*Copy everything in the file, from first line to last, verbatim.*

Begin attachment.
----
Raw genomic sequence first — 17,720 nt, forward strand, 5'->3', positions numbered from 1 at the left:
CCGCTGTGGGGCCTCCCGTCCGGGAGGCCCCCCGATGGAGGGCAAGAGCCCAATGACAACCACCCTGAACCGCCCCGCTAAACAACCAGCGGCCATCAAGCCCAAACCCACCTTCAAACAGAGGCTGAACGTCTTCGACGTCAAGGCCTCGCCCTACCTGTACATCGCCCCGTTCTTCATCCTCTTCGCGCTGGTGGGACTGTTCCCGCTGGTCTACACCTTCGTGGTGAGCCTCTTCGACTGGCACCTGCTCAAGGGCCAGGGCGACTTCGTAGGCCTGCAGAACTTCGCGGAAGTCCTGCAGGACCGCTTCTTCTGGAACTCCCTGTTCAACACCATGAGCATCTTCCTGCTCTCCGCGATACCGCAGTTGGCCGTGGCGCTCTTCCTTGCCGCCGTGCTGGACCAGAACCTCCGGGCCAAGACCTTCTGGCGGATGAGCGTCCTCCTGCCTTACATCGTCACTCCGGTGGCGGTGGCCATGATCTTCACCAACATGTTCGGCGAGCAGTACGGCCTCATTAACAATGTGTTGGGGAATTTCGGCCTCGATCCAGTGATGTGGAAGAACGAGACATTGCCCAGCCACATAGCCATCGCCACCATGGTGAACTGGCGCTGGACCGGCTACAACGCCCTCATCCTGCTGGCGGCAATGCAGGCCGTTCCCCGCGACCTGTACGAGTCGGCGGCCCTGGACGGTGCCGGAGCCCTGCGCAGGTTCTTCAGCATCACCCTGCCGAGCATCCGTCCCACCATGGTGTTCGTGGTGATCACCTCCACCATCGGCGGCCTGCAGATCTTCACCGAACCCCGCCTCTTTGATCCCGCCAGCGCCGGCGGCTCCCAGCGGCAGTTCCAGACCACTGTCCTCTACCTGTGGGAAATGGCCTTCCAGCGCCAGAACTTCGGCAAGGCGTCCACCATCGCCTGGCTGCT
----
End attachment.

Raw genomic sequence first — 17,720 nt, forward strand, 5'->3', positions numbered from 1 at the left:
CCGCTGTGGGGCCTCCCGTCCGGGAGGCCCCCCGATGGAGGGCAAGAGCCCAATGACAACCACCCTGAACCGCCCCGCTAAACAACCAGCGGCCATCAAGCCCAAACCCACCTTCAAACAGAGGCTGAACGTCTTCGACGTCAAGGCCTCGCCCTACCTGTACATCGCCCCGTTCTTCATCCTCTTCGCGCTGGTGGGACTGTTCCCGCTGGTCTACACCTTCGTGGTGAGCCTCTTCGACTGGCACCTGCTCAAGGGCCAGGGCGACTTCGTAGGCCTGCAGAACTTCGCGGAAGTCCTGCAGGACCGCTTCTTCTGGAACTCCCTGTTCAACACCATGAGCATCTTCCTGCTCTCCGCGATACCGCAGTTGGCCGTGGCGCTCTTCCTTGCCGCCGTGCTGGACCAGAACCTCCGGGCCAAGACCTTCTGGCGGATGAGCGTCCTCCTGCCTTACATCGTCACTCCGGTGGCGGTGGCCATGATCTTCACCAACATGTTCGGCGAGCAGTACGGCCTCATTAACAATGTGTTGGGGAATTTCGGCCTCGATCCAGTGATGTGGAAGAACGAGACATTGCCCAGCCACATAGCCATCGCCACCATGGTGAACTGGCGCTGGACCGGCTACAACGCCCTCATCCTGCTGGCGGCAATGCAGGCCGTTCCCCGCGACCTGTACGAGTCGGCGGCCCTGGACGGTGCCGGAGCCCTGCGCAGGTTCTTCAGCATCACCCTGCCGAGCATCCGTCCCACCATGGTGTTCGTGGTGATCACCTCCACCATCGGCGGCCTGCAGATCTTCACCGAACCCCGCCTCTTTGATCCCGCCAGCGCCGGCGGCTCCCAGCGGCAGTTCCAGACCACTGTCCTCTACCTGTGGGAAATGGCCTTCCAGCGCCAGAACTTCGGCAAGGCGTCCACCATCGCCTGGCTGCT